The native test network of Shiba Inu’s layer-2 Shibarium, fondly called Puppynet, has recorded an impressive tally of over 30 million transactions, emanating from an estimated 17 million wallets. This notable achievement signals the network’s steady march towards a broader release slated for the forthcoming months.
Puppynet is Shibarium’s testnet, meaning a blockchain network tailored for testing that serves as a replica of the main chain. These networks allow developers to fine-tune and debug potential issues, as well as keep an eye on network activity prior to a larger-scale rollout.
Data from Puppynet blockchain explorer BlockScout reveals that the network has now processed over 30 million transactions, with 5 second block times and over 1.7 million total blocks. Notably, average daily transactions are trending downward.
The robust engagement seen in Puppynet may be indicative of the burgeoning demand for Shibarium. This heightened interest could translate into an uplift in the value of both $SHIB and $BONE, two of Shibarium’s native ecosystem tokens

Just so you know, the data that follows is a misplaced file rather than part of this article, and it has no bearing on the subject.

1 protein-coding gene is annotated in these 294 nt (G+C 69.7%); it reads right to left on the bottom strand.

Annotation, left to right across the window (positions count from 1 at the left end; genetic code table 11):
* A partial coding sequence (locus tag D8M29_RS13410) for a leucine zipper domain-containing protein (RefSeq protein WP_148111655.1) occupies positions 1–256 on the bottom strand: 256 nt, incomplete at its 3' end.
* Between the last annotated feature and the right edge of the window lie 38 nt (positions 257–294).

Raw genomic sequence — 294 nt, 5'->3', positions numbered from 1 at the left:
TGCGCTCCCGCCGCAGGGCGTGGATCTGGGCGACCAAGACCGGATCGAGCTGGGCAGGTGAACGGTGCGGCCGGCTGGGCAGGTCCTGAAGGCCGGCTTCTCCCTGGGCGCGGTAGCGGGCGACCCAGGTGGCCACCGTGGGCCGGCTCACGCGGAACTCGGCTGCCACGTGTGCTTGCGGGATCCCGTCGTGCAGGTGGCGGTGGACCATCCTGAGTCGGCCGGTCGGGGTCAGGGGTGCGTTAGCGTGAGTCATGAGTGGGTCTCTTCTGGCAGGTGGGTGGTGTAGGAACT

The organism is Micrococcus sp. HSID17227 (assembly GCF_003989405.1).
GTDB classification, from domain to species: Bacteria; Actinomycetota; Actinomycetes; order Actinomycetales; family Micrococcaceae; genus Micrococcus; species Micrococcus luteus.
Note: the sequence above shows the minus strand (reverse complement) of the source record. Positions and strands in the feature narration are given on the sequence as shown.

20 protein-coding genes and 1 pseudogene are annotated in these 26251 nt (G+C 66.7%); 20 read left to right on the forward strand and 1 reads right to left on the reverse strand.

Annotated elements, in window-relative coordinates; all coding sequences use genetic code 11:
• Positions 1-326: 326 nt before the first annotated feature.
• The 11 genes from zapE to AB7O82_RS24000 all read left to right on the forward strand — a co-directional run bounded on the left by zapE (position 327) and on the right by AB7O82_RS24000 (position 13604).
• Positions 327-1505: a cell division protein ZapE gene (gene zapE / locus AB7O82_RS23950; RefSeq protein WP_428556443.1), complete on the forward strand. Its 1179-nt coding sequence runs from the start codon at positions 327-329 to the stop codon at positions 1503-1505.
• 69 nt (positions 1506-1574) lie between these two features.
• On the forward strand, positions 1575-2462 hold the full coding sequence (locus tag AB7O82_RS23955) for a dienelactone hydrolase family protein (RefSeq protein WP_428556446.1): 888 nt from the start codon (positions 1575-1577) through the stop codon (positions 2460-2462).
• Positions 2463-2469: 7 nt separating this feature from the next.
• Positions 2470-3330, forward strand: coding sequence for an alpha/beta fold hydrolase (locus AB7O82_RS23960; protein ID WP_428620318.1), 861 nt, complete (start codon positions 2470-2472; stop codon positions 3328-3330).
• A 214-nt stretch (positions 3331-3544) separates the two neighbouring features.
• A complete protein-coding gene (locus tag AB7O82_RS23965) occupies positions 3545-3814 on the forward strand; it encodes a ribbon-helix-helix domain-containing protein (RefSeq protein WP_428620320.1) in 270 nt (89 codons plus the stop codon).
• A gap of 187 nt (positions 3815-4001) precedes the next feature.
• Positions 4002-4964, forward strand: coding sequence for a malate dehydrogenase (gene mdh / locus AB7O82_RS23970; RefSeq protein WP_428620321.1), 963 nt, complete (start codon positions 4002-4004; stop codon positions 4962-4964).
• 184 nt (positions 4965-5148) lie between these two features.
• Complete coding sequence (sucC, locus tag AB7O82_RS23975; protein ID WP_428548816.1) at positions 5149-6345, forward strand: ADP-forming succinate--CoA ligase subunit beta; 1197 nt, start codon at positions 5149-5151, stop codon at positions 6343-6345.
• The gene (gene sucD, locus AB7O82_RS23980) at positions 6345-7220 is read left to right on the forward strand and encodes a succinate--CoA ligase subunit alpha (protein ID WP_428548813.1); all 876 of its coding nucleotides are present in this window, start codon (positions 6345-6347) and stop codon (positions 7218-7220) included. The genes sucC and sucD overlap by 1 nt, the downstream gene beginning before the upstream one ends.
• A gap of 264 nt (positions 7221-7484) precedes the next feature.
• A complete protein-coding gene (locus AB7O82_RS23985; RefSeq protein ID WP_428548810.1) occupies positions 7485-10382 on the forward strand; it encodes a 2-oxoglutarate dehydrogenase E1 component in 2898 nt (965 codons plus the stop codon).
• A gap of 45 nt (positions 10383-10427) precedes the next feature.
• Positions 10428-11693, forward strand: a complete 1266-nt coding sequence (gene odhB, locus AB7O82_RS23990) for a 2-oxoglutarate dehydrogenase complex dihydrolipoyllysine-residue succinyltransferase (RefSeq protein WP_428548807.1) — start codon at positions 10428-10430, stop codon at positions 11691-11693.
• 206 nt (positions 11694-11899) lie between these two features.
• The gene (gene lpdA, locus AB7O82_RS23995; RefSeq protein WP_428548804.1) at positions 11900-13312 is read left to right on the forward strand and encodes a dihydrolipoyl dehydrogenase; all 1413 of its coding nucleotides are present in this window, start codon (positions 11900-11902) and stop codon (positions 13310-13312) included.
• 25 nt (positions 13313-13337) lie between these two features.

Shibarium represents a milestone for the Shiba Inu ecosystem, whose token is currently running on the Ethereum network which, despite being a highly safe and decentralized blockchain, has drawbacks when it comes to scalability and transaction throughput.
As CryptoGlobe reported, massive Shiba Inu whale that has seemingly been dormant for nearly half a year has recently reawakened and resumed its trading activity, moving over 4 trillion SHIB to a number of different addresses out of its over 100 trillion war chest.
The whale’s massive transactions come after the burn rate of the meme-inspired cryptocurrency recently surged over 8,900% in just 24 hours after a project known as Akai Token ($AKAI) moved 804 million tokens to a dead wallet in a historic burning frenzy.
As CryptoGlobe reported, the meme-inspired cryptocurrency has been seeing significant growth over the last few months, to the point that data shows explosive growth of its daily new addresses on the network in the second quarter of the year.
Featured image via Unsplash.